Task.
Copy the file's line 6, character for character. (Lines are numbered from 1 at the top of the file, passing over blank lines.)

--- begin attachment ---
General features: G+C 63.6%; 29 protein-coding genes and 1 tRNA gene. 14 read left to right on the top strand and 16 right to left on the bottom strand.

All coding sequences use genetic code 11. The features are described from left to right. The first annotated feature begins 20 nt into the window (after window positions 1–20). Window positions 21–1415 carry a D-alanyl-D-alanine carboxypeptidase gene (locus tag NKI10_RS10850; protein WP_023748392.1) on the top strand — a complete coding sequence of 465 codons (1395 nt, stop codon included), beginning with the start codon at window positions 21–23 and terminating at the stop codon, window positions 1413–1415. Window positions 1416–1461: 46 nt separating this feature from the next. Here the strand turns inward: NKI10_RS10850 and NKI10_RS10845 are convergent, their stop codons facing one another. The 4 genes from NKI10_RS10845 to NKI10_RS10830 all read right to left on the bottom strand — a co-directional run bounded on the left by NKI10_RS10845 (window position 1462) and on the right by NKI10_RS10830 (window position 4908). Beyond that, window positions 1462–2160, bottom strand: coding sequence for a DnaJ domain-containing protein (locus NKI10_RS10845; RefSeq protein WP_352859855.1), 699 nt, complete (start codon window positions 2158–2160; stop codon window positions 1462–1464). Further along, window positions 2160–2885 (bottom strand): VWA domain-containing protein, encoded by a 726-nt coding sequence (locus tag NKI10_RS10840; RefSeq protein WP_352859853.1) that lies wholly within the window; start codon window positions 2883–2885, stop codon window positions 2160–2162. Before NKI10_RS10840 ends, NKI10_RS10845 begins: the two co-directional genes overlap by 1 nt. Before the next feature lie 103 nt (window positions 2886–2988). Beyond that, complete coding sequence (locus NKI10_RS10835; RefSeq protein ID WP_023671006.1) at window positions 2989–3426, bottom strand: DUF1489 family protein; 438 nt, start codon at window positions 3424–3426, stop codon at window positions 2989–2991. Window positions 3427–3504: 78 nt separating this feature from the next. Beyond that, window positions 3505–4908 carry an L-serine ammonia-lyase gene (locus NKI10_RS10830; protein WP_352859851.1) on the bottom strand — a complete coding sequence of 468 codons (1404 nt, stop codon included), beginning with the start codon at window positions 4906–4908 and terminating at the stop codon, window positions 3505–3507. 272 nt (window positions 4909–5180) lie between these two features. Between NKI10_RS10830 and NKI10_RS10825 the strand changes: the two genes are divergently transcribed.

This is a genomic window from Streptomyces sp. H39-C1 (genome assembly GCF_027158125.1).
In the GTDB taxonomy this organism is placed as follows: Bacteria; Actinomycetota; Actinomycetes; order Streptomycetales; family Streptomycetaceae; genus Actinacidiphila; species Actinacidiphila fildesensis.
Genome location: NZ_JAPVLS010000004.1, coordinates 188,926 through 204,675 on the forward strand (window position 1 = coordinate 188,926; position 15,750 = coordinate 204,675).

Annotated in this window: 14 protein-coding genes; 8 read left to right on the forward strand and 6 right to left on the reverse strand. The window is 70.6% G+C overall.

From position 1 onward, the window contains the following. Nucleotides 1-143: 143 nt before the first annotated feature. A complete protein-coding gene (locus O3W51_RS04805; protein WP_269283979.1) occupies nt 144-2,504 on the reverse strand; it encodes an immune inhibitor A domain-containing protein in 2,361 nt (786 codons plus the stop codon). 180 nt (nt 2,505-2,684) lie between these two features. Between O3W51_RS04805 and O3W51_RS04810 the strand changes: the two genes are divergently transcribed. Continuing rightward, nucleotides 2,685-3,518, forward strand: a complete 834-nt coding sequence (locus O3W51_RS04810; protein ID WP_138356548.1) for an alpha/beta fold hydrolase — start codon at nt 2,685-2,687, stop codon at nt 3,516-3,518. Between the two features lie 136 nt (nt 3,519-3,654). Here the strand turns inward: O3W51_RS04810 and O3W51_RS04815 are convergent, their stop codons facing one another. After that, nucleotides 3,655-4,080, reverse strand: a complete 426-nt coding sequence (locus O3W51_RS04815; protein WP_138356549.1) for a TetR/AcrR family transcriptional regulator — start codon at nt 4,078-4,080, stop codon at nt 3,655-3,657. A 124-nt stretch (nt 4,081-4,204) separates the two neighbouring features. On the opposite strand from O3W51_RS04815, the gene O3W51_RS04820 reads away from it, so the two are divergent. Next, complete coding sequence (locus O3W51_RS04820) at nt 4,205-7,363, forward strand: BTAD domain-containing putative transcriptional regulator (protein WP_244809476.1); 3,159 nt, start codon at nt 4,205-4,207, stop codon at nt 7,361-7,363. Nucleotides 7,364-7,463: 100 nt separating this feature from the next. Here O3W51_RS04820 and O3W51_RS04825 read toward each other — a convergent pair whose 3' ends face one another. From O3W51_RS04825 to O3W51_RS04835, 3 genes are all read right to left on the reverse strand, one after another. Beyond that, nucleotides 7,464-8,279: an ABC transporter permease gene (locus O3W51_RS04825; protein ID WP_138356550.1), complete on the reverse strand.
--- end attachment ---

Annotated in this window: 14 protein-coding genes; 8 read left to right on the forward strand and 6 right to left on the reverse strand. The window is 70.6% G+C overall.